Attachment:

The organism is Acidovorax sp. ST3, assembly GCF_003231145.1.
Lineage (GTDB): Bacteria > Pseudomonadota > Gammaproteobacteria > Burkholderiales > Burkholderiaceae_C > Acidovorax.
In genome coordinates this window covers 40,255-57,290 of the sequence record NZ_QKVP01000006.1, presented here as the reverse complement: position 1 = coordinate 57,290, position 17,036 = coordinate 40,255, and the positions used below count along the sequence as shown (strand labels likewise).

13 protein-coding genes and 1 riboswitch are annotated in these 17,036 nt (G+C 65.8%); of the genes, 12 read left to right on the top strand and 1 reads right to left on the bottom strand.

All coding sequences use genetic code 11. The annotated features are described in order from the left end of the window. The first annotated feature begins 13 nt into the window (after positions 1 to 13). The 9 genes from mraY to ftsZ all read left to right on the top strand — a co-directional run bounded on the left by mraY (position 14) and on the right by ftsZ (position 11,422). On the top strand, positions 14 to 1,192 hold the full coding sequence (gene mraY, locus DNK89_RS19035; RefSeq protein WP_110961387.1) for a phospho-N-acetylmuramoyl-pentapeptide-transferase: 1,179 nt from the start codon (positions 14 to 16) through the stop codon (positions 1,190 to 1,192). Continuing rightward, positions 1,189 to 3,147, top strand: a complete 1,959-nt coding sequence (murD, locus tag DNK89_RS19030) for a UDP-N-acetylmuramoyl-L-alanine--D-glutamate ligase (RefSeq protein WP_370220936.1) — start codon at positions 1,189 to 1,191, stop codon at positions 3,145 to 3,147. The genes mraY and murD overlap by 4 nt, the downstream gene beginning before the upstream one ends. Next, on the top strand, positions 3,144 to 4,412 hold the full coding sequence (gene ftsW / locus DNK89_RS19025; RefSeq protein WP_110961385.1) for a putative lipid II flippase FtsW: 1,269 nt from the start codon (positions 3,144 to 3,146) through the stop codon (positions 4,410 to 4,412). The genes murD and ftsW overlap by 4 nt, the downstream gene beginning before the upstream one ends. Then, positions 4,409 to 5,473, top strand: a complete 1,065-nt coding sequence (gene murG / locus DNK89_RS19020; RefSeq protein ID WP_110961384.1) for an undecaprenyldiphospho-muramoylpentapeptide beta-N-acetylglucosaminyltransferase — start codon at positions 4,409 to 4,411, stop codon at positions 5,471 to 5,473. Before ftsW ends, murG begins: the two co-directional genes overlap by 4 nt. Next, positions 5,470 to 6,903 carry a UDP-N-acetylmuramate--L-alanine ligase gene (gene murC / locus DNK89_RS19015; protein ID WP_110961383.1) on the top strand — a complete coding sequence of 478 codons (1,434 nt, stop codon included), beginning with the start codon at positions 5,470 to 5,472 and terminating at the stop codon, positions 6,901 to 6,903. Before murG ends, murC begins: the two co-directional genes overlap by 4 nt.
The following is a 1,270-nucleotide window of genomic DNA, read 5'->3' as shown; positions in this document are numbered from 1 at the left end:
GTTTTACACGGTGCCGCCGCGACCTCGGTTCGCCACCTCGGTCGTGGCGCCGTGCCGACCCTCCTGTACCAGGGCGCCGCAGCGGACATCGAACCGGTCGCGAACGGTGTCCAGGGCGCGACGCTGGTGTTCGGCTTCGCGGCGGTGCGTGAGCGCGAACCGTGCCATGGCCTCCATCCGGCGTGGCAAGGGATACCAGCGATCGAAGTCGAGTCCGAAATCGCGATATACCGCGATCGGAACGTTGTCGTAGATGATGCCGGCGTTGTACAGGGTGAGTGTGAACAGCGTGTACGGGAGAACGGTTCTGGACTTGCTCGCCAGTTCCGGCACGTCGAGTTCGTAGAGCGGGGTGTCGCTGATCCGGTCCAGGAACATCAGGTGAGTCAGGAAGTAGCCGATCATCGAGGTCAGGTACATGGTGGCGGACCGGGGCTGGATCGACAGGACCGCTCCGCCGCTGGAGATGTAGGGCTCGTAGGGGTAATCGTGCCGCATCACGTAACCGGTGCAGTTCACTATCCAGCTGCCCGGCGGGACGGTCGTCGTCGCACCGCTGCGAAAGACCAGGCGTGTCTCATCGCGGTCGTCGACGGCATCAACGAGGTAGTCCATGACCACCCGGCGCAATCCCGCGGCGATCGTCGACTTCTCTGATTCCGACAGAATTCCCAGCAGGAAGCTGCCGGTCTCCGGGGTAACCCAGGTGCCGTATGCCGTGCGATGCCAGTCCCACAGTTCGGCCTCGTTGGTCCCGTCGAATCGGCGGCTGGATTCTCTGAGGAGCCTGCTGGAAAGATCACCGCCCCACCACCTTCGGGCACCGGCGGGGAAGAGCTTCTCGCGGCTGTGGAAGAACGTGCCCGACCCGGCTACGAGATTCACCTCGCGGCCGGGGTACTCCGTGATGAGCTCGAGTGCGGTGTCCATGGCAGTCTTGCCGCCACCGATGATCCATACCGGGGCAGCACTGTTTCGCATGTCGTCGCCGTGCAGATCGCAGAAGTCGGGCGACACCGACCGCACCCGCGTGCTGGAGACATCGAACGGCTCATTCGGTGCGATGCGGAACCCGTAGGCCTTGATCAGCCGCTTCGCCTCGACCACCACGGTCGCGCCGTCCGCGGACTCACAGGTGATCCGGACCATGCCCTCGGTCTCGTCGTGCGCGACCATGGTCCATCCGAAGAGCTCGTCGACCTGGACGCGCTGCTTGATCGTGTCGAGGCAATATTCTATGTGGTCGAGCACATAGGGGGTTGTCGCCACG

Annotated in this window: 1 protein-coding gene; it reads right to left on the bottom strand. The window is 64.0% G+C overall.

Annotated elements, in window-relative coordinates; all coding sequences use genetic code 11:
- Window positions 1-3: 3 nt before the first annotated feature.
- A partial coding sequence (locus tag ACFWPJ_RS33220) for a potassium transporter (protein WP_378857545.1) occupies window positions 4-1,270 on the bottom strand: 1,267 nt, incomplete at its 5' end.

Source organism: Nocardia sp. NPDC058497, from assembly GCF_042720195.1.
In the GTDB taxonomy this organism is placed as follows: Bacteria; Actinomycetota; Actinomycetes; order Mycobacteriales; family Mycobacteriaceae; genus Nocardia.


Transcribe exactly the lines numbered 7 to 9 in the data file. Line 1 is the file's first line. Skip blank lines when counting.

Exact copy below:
GTTTTACACGGTGCCGCCGCGACCTCGGTTCGCCACCTCGGTCGTGGCGCCGTGCCGACCCTCCTGTACCAGGGCGCCGCAGCGGACATCGAACCGGTCGCGAACGGTGTCCAGGGCGCGACGCTGGTGTTCGGCTTCGCGGCGGTGCGTGAGCGCGAACCGTGCCATGGCCTCCATCCGGCGTGGCAAGGGATACCAGCGATCGAAGTCGAGTCCGAAATCGCGATATACCGCGATCGGAACGTTGTCGTAGATGATGCCGGCGTTGTACAGGGTGAGTGTGAACAGCGTGTACGGGAGAACGGTTCTGGACTTGCTCGCCAGTTCCGGCACGTCGAGTTCGTAGAGCGGGGTGTCGCTGATCCGGTCCAGGAACATCAGGTGAGTCAGGAAGTAGCCGATCATCGAGGTCAGGTACATGGTGGCGGACCGGGGCTGGATCGACAGGACCGCTCCGCCGCTGGAGATGTAGGGCTCGTAGGGGTAATCGTGCCGCATCACGTAACCGGTGCAGTTCACTATCCAGCTGCCCGGCGGGACGGTCGTCGTCGCACCGCTGCGAAAGACCAGGCGTGTCTCATCGCGGTCGTCGACGGCATCAACGAGGTAGTCCATGACCACCCGGCGCAATCCCGCGGCGATCGTCGACTTCTCTGATTCCGACAGAATTCCCAGCAGGAAGCTGCCGGTCTCCGGGGTAACCCAGGTGCCGTATGCCGTGCGATGCCAGTCCCACAGTTCGGCCTCGTTGGTCCCGTCGAATCGGCGGCTGGATTCTCTGAGGAGCCTGCTGGAAAGATCACCGCCCCACCACCTTCGGGCACCGGCGGGGAAGAGCTTCTCGCGGCTGTGGAAGAACGTGCCCGACCCGGCTACGAGATTCACCTCGCGGCCGGGGTACTCCGTGATGAGCTCGAGTGCGGTGTCCATGGCAGTCTTGCCGCCACCGATGATCCATACCGGGGCAGCACTGTTTCGCATGTCGTCGCCGTGCAGATCGCAGAAGTCGGGCGACACCGACCGCACCCGCGTGCTGGAGACATCGAACGGCTCATTCGGTGCGATGCGGAACCCGTAGGCCTTGATCAGCCGCTTCGCCTCGACCACCACGGTCGCGCCGTCCGCGGACTCACAGGTGATCCGGACCATGCCCTCGGTCTCGTCGTGCGCGACCATGGTCCATCCGAAGAGCTCGTCGACCTGGACGCGCTGCTTGATCGTGTCGAGGCAATATTCTATGTGGTCGAGCACATAGGGGGTTGTCGCCACG

Annotated in this window: 1 protein-coding gene; it reads right to left on the bottom strand. The window is 64.0% G+C overall.

Annotated elements, in window-relative coordinates; all coding sequences use genetic code 11: